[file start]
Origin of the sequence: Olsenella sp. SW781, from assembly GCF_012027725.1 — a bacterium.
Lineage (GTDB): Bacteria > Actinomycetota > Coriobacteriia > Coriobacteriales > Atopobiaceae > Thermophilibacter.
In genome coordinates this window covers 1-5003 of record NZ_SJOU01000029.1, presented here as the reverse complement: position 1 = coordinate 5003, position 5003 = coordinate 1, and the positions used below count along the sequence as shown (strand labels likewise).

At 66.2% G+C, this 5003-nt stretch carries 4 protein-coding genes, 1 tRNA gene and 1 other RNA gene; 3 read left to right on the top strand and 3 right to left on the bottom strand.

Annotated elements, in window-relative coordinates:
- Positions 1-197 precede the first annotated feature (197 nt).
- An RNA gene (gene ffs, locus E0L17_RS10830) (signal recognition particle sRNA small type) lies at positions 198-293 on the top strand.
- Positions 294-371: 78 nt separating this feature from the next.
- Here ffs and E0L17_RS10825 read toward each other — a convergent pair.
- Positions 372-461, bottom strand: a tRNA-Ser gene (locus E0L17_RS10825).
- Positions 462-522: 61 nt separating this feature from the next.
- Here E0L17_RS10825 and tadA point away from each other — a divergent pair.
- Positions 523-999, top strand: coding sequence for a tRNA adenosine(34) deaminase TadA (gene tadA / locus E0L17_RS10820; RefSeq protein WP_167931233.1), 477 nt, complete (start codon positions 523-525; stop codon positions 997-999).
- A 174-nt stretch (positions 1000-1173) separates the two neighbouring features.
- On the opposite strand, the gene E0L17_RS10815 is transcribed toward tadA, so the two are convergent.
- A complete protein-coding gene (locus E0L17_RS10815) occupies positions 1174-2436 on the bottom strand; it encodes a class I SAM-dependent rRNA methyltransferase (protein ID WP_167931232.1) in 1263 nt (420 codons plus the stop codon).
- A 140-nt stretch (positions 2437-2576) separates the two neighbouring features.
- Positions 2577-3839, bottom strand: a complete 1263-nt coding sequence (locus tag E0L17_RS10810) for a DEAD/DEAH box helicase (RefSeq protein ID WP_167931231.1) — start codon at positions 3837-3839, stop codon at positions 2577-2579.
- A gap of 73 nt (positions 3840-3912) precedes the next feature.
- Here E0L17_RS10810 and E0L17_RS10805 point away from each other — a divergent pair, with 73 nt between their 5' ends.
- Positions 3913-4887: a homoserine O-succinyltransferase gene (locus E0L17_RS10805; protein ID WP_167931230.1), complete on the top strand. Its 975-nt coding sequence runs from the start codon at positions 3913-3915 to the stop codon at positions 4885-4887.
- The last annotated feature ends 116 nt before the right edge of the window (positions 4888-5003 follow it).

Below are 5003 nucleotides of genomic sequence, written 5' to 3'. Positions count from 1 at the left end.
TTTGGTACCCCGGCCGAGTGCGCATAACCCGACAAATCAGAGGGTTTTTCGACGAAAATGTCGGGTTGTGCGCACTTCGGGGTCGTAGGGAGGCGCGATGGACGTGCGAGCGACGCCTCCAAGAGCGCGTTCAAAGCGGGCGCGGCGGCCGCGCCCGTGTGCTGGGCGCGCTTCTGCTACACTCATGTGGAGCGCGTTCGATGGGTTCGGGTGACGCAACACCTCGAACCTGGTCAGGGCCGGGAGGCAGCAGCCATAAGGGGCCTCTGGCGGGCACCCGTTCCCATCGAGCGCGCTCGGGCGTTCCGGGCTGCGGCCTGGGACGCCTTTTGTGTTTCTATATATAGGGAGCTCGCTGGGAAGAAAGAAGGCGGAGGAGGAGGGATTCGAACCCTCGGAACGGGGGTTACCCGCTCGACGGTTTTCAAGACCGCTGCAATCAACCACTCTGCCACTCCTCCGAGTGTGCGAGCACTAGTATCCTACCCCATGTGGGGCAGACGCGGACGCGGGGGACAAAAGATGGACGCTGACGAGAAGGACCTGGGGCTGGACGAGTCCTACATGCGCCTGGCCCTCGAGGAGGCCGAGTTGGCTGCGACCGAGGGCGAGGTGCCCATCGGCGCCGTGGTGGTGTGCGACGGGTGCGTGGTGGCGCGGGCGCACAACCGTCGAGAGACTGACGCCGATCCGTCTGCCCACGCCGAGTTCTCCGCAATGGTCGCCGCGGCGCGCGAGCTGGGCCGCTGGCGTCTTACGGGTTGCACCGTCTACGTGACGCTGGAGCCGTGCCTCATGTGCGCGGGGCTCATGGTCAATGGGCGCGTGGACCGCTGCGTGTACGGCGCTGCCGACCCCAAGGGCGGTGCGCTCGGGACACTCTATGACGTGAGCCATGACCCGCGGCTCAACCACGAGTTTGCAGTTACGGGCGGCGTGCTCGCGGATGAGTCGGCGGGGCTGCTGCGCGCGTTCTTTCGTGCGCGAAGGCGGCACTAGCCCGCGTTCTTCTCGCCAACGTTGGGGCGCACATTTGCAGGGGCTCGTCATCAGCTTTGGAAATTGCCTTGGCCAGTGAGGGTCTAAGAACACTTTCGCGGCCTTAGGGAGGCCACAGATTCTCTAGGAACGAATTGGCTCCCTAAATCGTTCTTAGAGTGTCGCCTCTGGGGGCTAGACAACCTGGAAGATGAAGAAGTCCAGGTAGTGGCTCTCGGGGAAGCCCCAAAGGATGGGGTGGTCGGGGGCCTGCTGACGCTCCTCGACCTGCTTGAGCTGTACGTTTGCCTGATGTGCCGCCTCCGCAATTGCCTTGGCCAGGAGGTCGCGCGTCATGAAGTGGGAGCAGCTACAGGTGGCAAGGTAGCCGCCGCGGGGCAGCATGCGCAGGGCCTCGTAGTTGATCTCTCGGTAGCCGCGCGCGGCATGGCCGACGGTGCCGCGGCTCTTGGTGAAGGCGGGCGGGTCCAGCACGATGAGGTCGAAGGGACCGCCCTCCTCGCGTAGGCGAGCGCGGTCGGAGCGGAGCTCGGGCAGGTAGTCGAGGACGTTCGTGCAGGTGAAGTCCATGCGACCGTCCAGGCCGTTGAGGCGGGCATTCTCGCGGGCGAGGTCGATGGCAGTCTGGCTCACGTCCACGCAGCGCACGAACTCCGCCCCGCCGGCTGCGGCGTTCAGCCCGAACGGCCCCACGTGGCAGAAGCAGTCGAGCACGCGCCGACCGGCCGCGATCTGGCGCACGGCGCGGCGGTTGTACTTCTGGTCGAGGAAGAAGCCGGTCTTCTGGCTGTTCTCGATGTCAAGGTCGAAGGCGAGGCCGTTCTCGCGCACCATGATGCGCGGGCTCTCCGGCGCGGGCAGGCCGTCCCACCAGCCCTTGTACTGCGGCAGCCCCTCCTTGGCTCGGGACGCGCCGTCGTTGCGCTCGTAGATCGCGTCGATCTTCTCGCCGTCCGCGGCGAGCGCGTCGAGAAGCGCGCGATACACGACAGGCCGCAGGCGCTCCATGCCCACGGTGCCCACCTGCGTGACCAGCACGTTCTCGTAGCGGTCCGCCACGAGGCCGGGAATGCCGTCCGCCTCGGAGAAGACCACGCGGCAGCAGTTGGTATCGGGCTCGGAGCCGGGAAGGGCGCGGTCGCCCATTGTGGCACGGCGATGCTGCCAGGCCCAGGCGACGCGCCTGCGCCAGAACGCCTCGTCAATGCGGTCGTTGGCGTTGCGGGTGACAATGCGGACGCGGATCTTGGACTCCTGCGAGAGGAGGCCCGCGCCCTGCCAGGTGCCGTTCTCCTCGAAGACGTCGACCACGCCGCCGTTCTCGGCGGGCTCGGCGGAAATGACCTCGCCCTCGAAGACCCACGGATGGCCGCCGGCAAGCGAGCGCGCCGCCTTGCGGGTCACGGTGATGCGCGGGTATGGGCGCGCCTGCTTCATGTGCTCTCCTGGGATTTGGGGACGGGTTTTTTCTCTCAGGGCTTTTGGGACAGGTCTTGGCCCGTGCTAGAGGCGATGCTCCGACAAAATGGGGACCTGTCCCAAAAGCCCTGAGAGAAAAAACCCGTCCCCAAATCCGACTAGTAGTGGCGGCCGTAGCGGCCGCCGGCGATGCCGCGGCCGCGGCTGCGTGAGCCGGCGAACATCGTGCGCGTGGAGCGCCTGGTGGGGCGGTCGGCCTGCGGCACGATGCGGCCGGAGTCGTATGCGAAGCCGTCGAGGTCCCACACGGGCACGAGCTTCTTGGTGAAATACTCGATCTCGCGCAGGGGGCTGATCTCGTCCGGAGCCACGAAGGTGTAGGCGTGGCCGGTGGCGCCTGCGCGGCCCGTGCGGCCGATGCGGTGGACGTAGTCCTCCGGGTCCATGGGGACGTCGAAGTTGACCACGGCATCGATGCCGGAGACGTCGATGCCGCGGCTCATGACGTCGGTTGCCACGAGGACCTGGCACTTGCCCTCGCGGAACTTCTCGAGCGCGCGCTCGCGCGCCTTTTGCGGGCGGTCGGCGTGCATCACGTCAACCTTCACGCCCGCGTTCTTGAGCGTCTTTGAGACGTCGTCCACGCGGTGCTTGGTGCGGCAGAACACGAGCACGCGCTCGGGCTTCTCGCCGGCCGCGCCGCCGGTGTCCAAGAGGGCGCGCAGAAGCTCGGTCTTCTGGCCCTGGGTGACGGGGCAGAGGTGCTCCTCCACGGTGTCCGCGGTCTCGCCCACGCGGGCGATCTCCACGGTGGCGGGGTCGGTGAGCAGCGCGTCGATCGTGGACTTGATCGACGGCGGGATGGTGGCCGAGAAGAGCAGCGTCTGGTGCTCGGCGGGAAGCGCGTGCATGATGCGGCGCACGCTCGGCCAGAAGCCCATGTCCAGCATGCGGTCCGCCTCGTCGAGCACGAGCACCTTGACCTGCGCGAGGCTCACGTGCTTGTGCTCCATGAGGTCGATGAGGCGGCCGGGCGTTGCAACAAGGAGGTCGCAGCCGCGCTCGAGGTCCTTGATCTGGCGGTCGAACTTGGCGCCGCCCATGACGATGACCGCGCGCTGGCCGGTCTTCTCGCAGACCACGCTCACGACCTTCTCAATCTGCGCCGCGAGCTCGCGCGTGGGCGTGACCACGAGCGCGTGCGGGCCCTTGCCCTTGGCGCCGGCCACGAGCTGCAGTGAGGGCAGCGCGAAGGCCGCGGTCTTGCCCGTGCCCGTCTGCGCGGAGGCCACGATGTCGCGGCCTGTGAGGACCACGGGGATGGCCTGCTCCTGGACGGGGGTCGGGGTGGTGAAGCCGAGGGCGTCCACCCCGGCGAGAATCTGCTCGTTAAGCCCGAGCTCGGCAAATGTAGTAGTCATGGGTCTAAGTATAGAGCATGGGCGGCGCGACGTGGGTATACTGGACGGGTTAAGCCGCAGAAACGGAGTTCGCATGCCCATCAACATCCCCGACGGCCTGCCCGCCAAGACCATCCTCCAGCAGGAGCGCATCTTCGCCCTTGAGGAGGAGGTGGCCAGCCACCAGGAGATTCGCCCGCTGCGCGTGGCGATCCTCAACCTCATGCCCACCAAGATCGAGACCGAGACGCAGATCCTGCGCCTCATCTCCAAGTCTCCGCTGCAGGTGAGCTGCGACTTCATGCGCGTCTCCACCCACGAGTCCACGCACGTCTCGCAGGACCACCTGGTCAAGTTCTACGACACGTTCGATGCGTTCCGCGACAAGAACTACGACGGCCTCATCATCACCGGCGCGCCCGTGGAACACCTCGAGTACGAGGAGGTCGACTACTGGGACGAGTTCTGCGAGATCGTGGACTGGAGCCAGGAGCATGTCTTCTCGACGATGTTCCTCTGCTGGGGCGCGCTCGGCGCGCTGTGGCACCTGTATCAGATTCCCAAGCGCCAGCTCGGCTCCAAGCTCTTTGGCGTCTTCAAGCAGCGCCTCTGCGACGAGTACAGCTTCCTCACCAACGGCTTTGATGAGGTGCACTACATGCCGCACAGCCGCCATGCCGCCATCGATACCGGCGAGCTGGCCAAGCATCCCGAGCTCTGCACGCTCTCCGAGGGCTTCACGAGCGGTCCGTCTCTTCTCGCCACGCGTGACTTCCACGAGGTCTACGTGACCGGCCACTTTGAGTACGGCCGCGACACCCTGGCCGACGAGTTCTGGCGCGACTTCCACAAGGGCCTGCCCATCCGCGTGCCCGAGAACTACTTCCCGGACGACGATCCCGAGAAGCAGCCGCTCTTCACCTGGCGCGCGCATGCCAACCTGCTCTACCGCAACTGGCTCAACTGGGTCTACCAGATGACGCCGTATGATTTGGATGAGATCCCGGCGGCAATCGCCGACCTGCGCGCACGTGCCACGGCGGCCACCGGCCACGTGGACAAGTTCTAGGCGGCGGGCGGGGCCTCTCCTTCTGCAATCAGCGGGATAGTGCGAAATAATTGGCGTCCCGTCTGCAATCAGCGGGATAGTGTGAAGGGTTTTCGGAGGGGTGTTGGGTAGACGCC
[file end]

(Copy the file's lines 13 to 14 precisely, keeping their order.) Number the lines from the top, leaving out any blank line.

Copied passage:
- Positions 523-999, top strand: coding sequence for a tRNA adenosine(34) deaminase TadA (gene tadA / locus E0L17_RS10820; RefSeq protein WP_167931233.1), 477 nt, complete (start codon positions 523-525; stop codon positions 997-999).
- A 174-nt stretch (positions 1000-1173) separates the two neighbouring features.